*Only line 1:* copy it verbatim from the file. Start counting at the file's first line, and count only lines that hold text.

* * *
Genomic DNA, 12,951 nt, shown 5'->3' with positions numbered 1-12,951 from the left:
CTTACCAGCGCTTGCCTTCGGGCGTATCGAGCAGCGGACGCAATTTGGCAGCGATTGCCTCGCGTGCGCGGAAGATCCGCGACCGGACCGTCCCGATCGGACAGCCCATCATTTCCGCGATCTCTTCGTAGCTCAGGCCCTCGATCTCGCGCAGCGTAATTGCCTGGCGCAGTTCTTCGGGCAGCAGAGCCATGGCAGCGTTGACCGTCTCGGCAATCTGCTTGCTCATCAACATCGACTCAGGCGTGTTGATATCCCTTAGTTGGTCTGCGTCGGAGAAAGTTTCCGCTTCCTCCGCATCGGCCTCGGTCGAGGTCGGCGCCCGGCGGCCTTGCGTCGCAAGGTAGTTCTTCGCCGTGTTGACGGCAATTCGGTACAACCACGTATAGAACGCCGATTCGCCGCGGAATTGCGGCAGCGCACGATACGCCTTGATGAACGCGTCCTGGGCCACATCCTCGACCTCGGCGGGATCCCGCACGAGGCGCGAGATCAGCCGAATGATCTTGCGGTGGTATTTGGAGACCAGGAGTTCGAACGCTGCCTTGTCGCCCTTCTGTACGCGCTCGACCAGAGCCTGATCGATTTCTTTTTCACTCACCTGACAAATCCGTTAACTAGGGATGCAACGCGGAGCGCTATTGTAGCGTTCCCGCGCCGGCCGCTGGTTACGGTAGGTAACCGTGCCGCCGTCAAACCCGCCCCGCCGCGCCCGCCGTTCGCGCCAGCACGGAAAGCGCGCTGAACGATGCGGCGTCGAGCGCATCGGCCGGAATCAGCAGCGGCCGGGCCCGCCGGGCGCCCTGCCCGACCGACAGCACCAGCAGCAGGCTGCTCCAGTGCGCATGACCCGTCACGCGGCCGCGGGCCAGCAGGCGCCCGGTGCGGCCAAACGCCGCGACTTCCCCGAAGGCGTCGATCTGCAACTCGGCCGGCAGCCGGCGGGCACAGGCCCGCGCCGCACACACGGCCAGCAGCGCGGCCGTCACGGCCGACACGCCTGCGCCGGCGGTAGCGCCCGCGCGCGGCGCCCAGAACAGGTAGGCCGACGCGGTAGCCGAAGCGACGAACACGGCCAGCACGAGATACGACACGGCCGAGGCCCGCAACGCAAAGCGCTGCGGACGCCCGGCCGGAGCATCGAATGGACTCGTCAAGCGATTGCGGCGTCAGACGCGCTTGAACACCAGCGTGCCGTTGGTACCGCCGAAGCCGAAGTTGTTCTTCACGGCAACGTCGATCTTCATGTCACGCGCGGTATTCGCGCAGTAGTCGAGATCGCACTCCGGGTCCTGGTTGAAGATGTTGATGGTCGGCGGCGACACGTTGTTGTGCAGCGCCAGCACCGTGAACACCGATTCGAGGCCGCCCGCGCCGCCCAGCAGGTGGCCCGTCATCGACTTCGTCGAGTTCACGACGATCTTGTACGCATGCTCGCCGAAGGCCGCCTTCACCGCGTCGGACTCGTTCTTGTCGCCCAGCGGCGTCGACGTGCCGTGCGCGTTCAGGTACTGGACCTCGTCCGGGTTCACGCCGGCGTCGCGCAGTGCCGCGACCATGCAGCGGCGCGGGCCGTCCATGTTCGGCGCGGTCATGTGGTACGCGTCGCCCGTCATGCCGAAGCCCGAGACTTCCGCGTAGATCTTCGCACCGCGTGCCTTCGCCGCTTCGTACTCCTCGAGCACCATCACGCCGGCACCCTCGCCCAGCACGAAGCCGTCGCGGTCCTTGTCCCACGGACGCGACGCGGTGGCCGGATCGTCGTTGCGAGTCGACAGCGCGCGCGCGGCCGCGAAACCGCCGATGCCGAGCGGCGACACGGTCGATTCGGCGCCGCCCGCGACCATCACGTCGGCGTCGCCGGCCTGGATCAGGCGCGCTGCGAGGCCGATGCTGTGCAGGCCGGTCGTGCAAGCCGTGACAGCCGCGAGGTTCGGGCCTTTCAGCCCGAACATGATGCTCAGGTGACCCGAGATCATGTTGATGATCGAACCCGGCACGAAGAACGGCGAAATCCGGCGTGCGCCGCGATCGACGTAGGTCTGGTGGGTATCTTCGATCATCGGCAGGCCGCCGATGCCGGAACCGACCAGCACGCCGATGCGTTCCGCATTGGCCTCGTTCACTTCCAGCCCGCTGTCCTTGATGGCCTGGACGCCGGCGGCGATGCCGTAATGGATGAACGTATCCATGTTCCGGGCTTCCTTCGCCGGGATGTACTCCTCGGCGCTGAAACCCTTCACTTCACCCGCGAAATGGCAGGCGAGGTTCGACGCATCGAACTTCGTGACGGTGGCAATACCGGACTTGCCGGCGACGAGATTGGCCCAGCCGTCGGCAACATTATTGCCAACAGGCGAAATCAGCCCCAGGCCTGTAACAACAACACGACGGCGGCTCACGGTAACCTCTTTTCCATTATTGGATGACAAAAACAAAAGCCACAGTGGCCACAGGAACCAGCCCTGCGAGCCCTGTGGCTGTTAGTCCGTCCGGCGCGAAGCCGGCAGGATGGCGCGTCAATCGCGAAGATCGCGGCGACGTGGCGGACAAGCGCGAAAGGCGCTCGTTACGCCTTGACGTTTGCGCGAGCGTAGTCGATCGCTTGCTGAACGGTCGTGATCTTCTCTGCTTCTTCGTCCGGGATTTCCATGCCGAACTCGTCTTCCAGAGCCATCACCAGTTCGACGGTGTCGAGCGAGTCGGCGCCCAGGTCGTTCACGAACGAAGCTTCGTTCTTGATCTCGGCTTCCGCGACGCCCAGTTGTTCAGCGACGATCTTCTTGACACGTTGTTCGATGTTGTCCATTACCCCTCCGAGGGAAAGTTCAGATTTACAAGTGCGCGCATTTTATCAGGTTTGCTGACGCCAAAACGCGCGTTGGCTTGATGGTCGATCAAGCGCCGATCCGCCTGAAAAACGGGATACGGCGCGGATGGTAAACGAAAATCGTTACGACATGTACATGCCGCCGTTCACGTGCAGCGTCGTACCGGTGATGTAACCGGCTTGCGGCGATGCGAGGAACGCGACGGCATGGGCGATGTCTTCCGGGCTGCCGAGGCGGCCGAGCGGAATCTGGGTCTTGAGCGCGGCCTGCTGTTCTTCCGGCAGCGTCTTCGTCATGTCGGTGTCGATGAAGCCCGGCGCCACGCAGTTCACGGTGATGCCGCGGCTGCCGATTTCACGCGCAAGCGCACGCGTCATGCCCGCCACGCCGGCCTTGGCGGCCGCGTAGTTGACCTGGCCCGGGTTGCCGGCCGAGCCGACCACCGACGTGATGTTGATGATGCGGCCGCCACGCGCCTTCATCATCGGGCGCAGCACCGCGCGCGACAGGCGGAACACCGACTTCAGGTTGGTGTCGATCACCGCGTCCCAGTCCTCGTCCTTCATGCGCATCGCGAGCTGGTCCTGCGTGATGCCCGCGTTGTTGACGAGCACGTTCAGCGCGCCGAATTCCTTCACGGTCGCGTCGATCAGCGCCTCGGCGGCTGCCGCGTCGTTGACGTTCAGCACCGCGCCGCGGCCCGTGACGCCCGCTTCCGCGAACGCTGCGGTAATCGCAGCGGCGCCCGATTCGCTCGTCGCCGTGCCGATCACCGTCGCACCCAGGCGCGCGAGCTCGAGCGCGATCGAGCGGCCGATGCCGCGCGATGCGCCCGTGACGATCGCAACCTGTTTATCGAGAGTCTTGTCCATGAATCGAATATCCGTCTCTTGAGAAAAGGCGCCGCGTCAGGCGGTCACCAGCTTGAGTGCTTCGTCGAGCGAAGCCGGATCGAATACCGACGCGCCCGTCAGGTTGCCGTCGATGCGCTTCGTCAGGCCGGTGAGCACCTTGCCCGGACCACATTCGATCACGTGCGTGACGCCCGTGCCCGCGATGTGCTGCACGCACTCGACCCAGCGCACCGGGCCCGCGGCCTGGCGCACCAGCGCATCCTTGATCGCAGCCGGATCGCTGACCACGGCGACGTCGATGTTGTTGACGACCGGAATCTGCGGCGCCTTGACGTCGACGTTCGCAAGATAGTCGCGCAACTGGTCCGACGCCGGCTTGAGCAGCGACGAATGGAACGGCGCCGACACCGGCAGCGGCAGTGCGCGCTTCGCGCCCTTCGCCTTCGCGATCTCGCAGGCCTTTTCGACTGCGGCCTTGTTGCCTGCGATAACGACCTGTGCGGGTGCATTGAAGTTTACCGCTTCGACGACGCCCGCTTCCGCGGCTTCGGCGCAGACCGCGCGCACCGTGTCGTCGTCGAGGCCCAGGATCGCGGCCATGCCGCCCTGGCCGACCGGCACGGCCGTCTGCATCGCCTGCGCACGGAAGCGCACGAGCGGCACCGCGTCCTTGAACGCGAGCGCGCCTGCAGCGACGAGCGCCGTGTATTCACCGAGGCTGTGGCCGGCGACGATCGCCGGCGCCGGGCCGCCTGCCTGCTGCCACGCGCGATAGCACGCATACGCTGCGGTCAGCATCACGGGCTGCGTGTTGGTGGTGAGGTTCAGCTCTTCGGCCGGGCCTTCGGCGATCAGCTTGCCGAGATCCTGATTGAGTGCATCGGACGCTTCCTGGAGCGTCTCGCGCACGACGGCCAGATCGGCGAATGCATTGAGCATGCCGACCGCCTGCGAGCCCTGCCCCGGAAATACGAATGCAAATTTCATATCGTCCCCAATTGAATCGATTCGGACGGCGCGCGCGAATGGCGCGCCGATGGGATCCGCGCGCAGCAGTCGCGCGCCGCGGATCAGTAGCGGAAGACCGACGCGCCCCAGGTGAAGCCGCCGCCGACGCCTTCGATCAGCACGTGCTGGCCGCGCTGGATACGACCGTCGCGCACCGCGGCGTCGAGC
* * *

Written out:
Genomic DNA, 12,951 nt, shown 5'->3' with positions numbered 1-12,951 from the left: